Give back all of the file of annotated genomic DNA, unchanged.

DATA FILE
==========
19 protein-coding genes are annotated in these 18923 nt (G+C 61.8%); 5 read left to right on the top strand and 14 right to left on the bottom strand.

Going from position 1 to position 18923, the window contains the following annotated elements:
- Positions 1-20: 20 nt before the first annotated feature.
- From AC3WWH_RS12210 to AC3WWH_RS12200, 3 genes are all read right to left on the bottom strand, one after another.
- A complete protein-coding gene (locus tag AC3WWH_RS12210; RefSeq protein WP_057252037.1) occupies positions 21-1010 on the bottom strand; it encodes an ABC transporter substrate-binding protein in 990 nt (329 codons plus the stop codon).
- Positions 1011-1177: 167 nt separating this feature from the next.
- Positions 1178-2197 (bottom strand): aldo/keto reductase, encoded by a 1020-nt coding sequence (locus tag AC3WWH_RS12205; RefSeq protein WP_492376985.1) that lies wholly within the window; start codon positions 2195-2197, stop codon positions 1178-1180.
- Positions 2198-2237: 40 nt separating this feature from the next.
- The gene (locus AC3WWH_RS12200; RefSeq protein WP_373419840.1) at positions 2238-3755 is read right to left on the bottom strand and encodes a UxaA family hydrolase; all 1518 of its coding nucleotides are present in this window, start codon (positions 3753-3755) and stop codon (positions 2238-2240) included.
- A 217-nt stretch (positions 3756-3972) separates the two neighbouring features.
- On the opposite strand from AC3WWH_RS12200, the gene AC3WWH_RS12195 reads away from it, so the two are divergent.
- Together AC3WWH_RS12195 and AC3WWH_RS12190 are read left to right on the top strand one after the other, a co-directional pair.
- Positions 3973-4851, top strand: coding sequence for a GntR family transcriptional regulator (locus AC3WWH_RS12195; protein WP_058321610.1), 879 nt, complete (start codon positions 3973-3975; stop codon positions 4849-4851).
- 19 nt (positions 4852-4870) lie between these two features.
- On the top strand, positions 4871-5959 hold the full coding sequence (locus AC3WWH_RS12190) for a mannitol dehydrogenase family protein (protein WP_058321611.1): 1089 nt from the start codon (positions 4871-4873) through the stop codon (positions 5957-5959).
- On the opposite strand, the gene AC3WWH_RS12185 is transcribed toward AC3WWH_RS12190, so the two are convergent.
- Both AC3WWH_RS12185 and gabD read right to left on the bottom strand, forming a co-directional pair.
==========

19 protein-coding genes are annotated in these 18923 nt (G+C 61.8%); 5 read left to right on the top strand and 14 right to left on the bottom strand.

Going from position 1 to position 18923, the window contains the following annotated elements:
- Positions 1-20: 20 nt before the first annotated feature.
- From AC3WWH_RS12210 to AC3WWH_RS12200, 3 genes are all read right to left on the bottom strand, one after another.
- A complete protein-coding gene (locus tag AC3WWH_RS12210; RefSeq protein WP_057252037.1) occupies positions 21-1010 on the bottom strand; it encodes an ABC transporter substrate-binding protein in 990 nt (329 codons plus the stop codon).
- Positions 1011-1177: 167 nt separating this feature from the next.
- Positions 1178-2197 (bottom strand): aldo/keto reductase, encoded by a 1020-nt coding sequence (locus tag AC3WWH_RS12205; RefSeq protein WP_492376985.1) that lies wholly within the window; start codon positions 2195-2197, stop codon positions 1178-1180.
- Positions 2198-2237: 40 nt separating this feature from the next.
- The gene (locus AC3WWH_RS12200; RefSeq protein WP_373419840.1) at positions 2238-3755 is read right to left on the bottom strand and encodes a UxaA family hydrolase; all 1518 of its coding nucleotides are present in this window, start codon (positions 3753-3755) and stop codon (positions 2238-2240) included.
- A 217-nt stretch (positions 3756-3972) separates the two neighbouring features.
- On the opposite strand from AC3WWH_RS12200, the gene AC3WWH_RS12195 reads away from it, so the two are divergent.
- Together AC3WWH_RS12195 and AC3WWH_RS12190 are read left to right on the top strand one after the other, a co-directional pair.
- Positions 3973-4851, top strand: coding sequence for a GntR family transcriptional regulator (locus AC3WWH_RS12195; protein WP_058321610.1), 879 nt, complete (start codon positions 3973-3975; stop codon positions 4849-4851).
- 19 nt (positions 4852-4870) lie between these two features.
- On the top strand, positions 4871-5959 hold the full coding sequence (locus AC3WWH_RS12190) for a mannitol dehydrogenase family protein (protein WP_058321611.1): 1089 nt from the start codon (positions 4871-4873) through the stop codon (positions 5957-5959).
- On the opposite strand, the gene AC3WWH_RS12185 is transcribed toward AC3WWH_RS12190, so the two are convergent.
- Both AC3WWH_RS12185 and gabD read right to left on the bottom strand, forming a co-directional pair.